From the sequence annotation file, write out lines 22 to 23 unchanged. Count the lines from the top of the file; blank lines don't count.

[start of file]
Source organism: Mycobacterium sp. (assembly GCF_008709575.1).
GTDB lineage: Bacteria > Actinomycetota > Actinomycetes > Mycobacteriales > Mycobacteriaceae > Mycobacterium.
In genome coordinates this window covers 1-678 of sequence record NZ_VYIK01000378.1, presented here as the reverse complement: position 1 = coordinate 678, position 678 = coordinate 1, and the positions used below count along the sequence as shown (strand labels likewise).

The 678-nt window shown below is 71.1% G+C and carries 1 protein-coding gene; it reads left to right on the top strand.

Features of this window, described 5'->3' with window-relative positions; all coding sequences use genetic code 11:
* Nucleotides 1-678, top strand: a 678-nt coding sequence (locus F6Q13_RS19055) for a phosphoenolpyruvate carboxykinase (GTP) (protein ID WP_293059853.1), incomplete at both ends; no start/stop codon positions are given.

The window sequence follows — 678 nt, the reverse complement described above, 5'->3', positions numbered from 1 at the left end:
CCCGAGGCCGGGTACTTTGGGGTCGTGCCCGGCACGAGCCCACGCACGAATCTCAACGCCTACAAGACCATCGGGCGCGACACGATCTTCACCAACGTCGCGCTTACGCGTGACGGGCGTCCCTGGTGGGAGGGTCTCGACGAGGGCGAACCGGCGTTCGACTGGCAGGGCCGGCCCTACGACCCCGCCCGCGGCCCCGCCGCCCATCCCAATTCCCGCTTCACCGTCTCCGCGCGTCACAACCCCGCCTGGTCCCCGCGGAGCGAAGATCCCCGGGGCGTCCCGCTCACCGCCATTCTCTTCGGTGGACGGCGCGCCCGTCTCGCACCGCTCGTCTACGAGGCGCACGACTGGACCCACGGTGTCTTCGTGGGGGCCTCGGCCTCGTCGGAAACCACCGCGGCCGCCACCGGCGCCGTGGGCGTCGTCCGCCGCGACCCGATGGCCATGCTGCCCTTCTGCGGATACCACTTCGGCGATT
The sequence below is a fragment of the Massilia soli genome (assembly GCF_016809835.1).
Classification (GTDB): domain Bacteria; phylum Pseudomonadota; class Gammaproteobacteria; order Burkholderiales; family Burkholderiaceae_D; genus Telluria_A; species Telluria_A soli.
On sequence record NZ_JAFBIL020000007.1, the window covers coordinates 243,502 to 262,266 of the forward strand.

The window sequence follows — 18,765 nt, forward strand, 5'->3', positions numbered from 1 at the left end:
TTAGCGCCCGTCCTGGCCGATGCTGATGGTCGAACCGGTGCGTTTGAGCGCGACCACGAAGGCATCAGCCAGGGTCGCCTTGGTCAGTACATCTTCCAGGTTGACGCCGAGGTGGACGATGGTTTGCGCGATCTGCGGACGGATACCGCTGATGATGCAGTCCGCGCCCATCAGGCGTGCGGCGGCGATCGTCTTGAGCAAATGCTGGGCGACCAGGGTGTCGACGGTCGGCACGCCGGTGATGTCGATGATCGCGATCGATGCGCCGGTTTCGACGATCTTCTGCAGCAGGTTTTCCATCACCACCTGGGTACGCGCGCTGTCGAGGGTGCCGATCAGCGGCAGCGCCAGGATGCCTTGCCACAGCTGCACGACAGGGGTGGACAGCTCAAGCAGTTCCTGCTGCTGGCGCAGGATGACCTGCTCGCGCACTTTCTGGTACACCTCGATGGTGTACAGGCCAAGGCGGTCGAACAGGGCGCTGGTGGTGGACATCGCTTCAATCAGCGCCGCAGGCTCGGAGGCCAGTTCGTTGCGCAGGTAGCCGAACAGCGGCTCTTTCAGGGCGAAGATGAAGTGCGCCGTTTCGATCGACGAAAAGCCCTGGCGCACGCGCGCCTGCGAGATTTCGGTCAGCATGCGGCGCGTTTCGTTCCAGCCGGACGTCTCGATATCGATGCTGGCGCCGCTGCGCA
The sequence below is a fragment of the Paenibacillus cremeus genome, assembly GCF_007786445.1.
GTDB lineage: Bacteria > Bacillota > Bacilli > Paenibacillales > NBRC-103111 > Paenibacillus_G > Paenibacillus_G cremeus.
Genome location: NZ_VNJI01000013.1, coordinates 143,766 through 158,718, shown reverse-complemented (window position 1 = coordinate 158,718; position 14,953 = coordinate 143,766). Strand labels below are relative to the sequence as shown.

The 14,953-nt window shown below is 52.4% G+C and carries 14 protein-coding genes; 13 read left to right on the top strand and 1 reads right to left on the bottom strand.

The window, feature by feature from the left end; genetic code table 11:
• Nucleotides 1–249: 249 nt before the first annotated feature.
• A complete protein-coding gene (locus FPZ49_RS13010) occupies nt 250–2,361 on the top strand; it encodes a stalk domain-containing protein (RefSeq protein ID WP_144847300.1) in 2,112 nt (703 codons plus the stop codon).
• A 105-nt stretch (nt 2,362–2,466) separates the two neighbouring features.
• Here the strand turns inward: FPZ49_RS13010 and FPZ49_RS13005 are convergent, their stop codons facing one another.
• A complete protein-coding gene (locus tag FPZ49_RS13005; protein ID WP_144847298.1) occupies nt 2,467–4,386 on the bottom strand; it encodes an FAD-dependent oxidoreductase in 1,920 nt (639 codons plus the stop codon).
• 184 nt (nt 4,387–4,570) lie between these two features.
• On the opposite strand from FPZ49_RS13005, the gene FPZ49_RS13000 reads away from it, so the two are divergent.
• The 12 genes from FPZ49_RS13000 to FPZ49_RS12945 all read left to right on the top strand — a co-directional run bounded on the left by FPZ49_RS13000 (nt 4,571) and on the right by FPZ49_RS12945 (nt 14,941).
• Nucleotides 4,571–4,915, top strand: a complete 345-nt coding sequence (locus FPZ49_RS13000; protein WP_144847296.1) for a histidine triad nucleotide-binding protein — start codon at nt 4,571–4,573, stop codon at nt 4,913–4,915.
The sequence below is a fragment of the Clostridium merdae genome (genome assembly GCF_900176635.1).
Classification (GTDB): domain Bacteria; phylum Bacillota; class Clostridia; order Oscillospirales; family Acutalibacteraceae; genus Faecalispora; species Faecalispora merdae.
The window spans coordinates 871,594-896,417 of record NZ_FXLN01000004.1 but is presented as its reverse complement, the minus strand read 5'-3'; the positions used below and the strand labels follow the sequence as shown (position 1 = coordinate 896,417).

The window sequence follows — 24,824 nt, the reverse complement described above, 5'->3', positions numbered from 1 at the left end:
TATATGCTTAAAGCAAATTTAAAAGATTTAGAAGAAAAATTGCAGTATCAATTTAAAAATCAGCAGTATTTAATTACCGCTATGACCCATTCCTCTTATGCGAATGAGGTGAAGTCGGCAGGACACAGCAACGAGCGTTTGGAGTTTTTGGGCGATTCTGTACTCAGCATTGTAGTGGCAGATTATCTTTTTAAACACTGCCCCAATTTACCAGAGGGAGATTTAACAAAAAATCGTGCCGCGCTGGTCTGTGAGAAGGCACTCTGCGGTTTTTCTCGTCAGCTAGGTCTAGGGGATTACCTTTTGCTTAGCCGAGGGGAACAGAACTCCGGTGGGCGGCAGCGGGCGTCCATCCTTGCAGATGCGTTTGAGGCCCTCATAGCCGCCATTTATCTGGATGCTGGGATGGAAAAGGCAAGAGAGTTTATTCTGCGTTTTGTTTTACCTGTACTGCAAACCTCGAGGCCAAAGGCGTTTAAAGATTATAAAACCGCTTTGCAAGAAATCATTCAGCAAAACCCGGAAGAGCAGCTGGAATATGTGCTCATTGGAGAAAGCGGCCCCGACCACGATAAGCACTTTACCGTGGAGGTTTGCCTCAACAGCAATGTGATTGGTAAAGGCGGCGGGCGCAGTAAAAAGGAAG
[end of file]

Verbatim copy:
• Here the strand turns inward: FPZ49_RS13010 and FPZ49_RS13005 are convergent, their stop codons facing one another.
• A complete protein-coding gene (locus tag FPZ49_RS13005; protein ID WP_144847298.1) occupies nt 2,467–4,386 on the bottom strand; it encodes an FAD-dependent oxidoreductase in 1,920 nt (639 codons plus the stop codon).